The Reformation

  • Feb 5, 1387

    The Great Schism

    WebsiteThe Great Schism, or Papal Schism, was a split within the Catholic Church from 1378 to 1417. The Great Schism was due to political disagreements rather than theological issues. There were three popes claiming to be the head pope and this caused a great dispute throughout the empire. The Rome vs Avignon dispute finally ended in 1414 when the Council of Constance was held to end the Three-Pope Controversy and end the Great Schism.
  • Period: Feb 5, 1387 to

    The Reformation

  • Period: Feb 5, 1414 to Feb 5, 1418

    The Council of Constance

  • Oct 31, 1517

    Martin Luther & the 95 Theses

    WebsiteMartin Luther was a professor of Theology. He did not agree with the church on the sale of indlugences and so he decided to step up and created a document called the 95 theses. It is said that Luther posted this theses on the door of the Holy Roman Catholic Church, but wasn't taken seriously. This negligence of the Holy Roman Church led to what is known as the Protestant Reformation. 95 Theses Video
  • Feb 5, 1524

    The Peasant's War

    WebsiteThe Peasant's War began as a petition made to the Holy Roman Empire on behalf of some German peasants in 1524. The petition was called the Twelve Articles, which sought relief from some of the oppression peasants were facing. Most of the peasant's demands were political or economic, rather than religious. Martin Luther inspired these peasants with hus 95 Theses. Luther, however, condemmed the violence of peasants uprising, leading to their defeat by the Swabian League.
  • Feb 5, 1526

    The Diet of Speyer

    WebsiteThere were two diets under the name Diet of Speyer and both were related. The Diet of Speyer which was held under Archduke Ferdinand I of Austria, in the name of his older brother, the Emperor, was the first one. This diet allowed princes to profess their faith and embrace Lutheran teachings. The second Diet of Speyer occured in 1529 and it overturned the ruling of the first. Lutheran princes issued a protest against its decrees; thereby becoming known as Protestants.
  • Nov 3, 1534

    The Act of Supremacy

    WebsiteThe name "Act of Supremacy" is given to two seperate acts of the English Parliament; one occured in 1534 and one in 1539. Both acts had the same purpose - to firmly establish the English monarch as the official head of the Catholic Church. King Henry VIII passed this act for his own selfish reasons; he had wishes to have his marriage annulled but the Pope of the church had disregarded his wishes.
  • Jun 5, 1539

    The Act of Six Articles

    WebsiteThe Act of Six Articles was passed by the Parliament in June of 1539. Many protestants referred to it as "the bloody whip with six strings". The Act arose from Henry VIII's personal conservatism in matters of doctrine, due to his need for better relations with the Catholic powers of France and Spain and for his desire to end the growth of heresy in England. The Act of Six Articles reenforced heresy laws and reasserted traditional Catholic doctrine as the basis of faith.
  • Dec 13, 1545

    Council of Trent

    WebsiteWebsiteThe Council of Trent clarified nearly all doctrines contested by the Protestants. Eventually the church mobilized its self to deal with splintering of its authority and held this council. The purpose of this council was to try to define a common ground of belief and practice for all Chrisitans and try to heal the gap between them.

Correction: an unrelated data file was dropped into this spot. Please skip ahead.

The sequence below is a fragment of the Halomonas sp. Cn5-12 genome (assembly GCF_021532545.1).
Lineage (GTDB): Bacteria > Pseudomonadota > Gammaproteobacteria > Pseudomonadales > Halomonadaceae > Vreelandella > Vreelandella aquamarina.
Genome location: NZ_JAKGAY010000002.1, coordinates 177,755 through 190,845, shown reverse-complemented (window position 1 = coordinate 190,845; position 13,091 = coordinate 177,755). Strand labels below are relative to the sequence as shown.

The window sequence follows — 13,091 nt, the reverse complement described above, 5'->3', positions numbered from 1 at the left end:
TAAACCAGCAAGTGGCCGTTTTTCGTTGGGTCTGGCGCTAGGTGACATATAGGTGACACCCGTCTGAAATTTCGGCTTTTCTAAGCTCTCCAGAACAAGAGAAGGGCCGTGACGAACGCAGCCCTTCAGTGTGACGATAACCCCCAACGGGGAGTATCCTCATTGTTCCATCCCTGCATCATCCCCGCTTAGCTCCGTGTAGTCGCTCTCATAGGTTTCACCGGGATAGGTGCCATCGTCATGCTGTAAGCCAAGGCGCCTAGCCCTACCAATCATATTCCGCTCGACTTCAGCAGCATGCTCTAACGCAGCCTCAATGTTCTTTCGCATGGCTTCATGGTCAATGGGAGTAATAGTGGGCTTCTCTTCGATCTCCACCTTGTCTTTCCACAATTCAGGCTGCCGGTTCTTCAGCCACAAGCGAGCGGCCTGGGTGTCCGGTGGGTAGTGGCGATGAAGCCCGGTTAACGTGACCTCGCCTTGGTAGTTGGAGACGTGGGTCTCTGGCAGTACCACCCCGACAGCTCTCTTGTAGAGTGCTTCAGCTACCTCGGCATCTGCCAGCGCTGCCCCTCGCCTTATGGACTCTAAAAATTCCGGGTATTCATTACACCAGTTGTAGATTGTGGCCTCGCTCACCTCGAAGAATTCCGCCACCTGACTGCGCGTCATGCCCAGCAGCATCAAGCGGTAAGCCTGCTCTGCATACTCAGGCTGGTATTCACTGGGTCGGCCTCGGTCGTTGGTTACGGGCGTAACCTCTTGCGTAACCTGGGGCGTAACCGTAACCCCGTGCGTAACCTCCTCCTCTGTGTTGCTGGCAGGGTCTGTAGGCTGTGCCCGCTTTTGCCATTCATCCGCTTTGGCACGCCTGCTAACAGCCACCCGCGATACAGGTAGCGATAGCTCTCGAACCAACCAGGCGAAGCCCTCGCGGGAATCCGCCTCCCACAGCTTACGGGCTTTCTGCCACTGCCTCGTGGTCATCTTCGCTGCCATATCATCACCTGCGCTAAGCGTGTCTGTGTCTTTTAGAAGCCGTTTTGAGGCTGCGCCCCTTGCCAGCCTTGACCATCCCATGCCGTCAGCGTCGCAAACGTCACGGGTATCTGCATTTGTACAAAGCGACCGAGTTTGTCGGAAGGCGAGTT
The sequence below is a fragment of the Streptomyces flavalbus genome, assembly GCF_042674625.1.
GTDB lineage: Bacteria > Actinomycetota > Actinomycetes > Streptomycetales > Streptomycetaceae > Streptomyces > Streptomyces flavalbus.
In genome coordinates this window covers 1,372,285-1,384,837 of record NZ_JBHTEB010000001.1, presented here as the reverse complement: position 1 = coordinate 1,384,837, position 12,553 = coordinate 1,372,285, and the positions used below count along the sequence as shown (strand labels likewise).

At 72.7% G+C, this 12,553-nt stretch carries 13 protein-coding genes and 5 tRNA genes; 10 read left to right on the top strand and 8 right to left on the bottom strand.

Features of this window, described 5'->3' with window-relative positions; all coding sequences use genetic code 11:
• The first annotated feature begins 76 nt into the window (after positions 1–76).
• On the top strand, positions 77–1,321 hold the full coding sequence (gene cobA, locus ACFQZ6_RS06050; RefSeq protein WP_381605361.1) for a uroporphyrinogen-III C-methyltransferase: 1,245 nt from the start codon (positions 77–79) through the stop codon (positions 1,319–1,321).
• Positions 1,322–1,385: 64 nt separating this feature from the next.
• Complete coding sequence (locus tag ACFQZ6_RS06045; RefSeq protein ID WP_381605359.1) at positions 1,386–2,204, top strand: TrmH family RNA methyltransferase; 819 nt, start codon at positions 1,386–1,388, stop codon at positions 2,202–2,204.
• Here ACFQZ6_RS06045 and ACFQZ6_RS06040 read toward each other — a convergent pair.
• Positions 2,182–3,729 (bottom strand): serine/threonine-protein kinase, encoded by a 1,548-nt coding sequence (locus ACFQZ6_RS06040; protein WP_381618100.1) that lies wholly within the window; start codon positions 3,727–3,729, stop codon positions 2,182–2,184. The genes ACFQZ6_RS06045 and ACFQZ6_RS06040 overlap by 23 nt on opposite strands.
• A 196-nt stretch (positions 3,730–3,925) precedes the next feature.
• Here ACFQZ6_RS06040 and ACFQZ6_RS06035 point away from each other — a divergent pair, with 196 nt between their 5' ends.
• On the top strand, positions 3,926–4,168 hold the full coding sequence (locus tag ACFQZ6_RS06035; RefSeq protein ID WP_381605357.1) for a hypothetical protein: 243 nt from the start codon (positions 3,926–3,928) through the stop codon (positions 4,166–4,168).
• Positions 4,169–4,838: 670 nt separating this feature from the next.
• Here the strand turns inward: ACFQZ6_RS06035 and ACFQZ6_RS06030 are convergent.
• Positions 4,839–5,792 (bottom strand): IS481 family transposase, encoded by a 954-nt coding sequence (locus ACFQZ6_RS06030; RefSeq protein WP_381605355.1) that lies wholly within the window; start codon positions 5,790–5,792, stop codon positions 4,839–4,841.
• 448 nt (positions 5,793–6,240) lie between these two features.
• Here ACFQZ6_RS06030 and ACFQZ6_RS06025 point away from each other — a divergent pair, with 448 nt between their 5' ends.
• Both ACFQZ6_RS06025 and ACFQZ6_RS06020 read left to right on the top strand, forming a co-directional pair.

• Apr 24, 1547

    The Schmalkaldic War

    The Schmalkaldic League was a defensive alliance of Lutheran Princes within the Holy Roman Empire during the mid-16th century. The members of the alliance had originally intended that the alliance be for religious motives, they soon began to consider replacing the Holy Roman Church due to significant economic advantages. This lead to the Schmalkaldic War, which was between Charles and the members of the League. In the end, Charles was victorious.
  • Sep 25, 1555

    The Peace of Augsburg

    The Peace of augsburg was signed in 1555 and it divided Europe into the Roman Catholic Church and the new Protestant Church. Charles V, the Holy Roman Emperor, did not want to allow Protestantism but he also did not want to strech out the religious divisions in the empires. Most German Princes had converted to Lutheranism and convinced the emperor to let each prince choose their own faith.
  • Period: Feb 5, 1562 to

    The War of Religions

  • The Edict of Nantes

    WebsiteThis Edict was due to the War of Religions between Catholics and Protestants. It granted the Calvinist Protestants of France (aka Huguenots) substantial rights in a nation considered Catholic. The Edict seperated civil from religious unity. This Edict was passed by Henry IV partly because he used to favor Protestantism but had to convert to Catholicism to be appointed king.
    Edict of Nantes
  • The Thirty Years War

    WebsiteThe Thirty Years War lasted from 1618-1648 and it was due to a revolt that began in Bohemia in the Holy Roman empire. The original causes of the Thirty Years War are hard to pinpoint but the bottom line is that this was yet another dispute between the Protestants and Catholics. A measure of religious was finally brought in 1648, when the Peace of Westphalia, a series of treaties, ended the Thirty Year's War.
    Thrity Years War
  • Period: to

    The Thirty Year's War